The United Kingdom Treasury has published an official response to the call for information on digital currencies. According to the document, bitcoin exchanges in London may soon face new regulations.

The Treasury suggests new steps on page 4 of the new document:

“The government intends to apply anti-money laundering regulation to digital currency exchanges in the UK, to support innovation and prevent criminal use. The government will formally consult on the proposed regulatory approach early in the next Parliament”

According to the document, “the government will look at how to ensure that law enforcement bodies have effective skills, tools and legislation to identify and prosecute criminal activity relating to digital currencies, including the ability to seize and confiscate digital currency funds where transactions are for criminal purposes”

In addition to these, the UK government will also increase funding to research.  Treasury advises increasing the amount of research funding in this area by £10 million to support this.

 Treasury clerks collected answers from representatives of the bitcoin industry about possible regulation:

“The majority of digital currency firms, consultancies and academics called for such regulation, and they also emphasised that regulatory requirements must be proportionate to the risk posed, to avoid unnecessarily stifling competition and innovation in a nascent industry. Most banks and payment scheme companies also recommended regulation, and highlighted the need for clear guidance on their obligations under anti-money laundering and counter terrorist financing rules”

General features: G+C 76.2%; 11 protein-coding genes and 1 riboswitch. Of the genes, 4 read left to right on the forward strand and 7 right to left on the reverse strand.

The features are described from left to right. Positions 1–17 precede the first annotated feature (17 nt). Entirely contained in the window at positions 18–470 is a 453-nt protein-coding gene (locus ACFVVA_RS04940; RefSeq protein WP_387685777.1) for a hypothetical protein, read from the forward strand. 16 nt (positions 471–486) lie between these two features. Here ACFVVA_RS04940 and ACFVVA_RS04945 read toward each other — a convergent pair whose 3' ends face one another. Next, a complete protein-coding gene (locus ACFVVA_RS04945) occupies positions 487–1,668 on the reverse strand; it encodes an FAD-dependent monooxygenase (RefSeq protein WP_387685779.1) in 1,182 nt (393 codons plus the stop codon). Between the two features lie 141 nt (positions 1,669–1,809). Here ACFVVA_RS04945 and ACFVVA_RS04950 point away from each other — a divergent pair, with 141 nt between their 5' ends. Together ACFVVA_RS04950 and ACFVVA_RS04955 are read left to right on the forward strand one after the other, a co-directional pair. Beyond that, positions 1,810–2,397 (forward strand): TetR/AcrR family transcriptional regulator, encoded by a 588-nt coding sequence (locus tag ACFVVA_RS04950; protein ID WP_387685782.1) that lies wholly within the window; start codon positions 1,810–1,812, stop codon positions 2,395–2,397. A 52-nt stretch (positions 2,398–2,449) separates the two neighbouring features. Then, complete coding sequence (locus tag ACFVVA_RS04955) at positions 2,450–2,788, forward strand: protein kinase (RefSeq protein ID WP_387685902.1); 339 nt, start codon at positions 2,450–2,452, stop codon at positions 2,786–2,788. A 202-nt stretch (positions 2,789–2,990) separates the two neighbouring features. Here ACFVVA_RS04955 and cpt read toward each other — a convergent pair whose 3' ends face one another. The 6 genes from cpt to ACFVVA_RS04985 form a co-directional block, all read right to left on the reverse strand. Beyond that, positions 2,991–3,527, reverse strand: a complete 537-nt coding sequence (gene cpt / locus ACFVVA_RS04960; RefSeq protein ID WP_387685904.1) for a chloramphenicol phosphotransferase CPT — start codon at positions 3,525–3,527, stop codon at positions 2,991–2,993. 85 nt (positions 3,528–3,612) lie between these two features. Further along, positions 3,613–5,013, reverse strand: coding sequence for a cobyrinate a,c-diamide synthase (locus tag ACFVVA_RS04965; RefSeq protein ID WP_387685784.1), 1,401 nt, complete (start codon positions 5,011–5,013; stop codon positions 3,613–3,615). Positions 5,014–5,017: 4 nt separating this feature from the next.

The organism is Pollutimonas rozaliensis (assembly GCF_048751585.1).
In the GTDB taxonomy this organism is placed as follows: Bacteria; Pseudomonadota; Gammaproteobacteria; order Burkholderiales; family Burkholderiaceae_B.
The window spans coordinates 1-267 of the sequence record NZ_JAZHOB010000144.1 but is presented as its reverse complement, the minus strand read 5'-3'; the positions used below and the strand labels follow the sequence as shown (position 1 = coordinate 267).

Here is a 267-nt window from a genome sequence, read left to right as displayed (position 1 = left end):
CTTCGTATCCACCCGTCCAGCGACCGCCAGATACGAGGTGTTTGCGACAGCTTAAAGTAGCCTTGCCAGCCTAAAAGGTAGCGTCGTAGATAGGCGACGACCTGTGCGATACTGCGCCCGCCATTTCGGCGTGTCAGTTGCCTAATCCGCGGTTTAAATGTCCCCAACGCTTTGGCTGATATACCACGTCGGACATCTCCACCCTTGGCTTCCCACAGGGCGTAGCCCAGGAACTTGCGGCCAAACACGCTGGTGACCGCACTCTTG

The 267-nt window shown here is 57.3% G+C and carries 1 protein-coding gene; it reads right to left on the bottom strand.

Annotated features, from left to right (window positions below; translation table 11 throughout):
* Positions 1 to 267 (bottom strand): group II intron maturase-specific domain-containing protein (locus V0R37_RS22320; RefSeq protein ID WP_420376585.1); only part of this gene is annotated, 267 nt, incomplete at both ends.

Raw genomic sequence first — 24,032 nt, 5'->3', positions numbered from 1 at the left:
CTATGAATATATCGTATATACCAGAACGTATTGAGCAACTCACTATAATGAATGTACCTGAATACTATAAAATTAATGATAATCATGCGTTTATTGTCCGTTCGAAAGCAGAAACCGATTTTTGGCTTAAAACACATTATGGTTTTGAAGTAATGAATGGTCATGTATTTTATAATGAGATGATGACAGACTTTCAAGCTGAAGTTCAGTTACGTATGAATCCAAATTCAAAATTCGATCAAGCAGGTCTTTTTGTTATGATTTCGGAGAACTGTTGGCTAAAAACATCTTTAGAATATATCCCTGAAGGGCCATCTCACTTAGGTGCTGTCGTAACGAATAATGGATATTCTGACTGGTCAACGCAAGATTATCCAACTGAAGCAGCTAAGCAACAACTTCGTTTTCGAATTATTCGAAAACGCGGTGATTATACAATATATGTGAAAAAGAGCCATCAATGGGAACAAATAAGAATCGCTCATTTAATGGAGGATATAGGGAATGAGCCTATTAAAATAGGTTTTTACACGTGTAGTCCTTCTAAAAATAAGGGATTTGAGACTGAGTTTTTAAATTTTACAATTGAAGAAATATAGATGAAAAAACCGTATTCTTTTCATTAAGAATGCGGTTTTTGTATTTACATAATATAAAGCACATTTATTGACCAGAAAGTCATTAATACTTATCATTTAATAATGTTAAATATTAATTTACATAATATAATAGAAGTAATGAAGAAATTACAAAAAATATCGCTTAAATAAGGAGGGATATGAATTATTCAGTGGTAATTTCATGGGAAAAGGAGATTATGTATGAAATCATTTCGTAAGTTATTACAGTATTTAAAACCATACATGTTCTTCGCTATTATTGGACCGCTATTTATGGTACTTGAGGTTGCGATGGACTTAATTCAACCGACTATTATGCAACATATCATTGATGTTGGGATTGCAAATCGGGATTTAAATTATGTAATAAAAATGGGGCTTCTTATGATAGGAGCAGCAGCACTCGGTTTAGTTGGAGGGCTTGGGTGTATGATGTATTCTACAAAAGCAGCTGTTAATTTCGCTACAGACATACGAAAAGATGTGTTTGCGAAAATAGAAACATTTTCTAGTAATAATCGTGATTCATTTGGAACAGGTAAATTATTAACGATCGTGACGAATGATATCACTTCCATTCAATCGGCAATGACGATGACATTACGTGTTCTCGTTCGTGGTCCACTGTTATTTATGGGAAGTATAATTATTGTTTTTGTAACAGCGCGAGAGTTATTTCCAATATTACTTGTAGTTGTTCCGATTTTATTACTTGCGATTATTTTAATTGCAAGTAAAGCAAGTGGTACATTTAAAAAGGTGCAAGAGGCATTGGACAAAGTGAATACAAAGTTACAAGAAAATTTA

The Treasury states that the document was the result of intensive work with leading representatives of the industry.

"The call for information received over 120 responses. Submissions came from members of the public who use digital currencies,digital currency developers, businesses providing digital currency-related services, banks, paymentscheme companies, academics, consultancies and other government departments and agencies."
Almost 80 responses considered some kind of government regulation for the industry and the majority of these responses agreed that now is the right time to start regulating the sector. Over 20 respondents mentioned education and guidance as important factors for the development of digital currencies, while several others, including banks and an unnamed government department, proposed the direct integration of digital payment methods by the UK government and the Bank of England, including the issue of a 'digital sterling'.

It is interesting that the statement highlights the blockchain technology as possessing a lot of potential for particular benefits and innovations in payments and beyond:

"The government considers that while there are clear barriers to digital currencies achieving widespread use in their current form, the ‘distributed ledger’ technology that underpins digital currencies has significant future promise as an innovation in payments technology." 

The government also singles out micro-payments and cross-border transactions as the most obvious primary target areas of  digital currencires. The overall conclusion about the benefits of cryptocurrencies is very optimistic:
"The government considers that digital currencies represent an interesting development in payments technology, with distributed, peer-to-peer networks and the use of cryptographic techniques making possible the efficient and secure transfer of digital currency funds between users."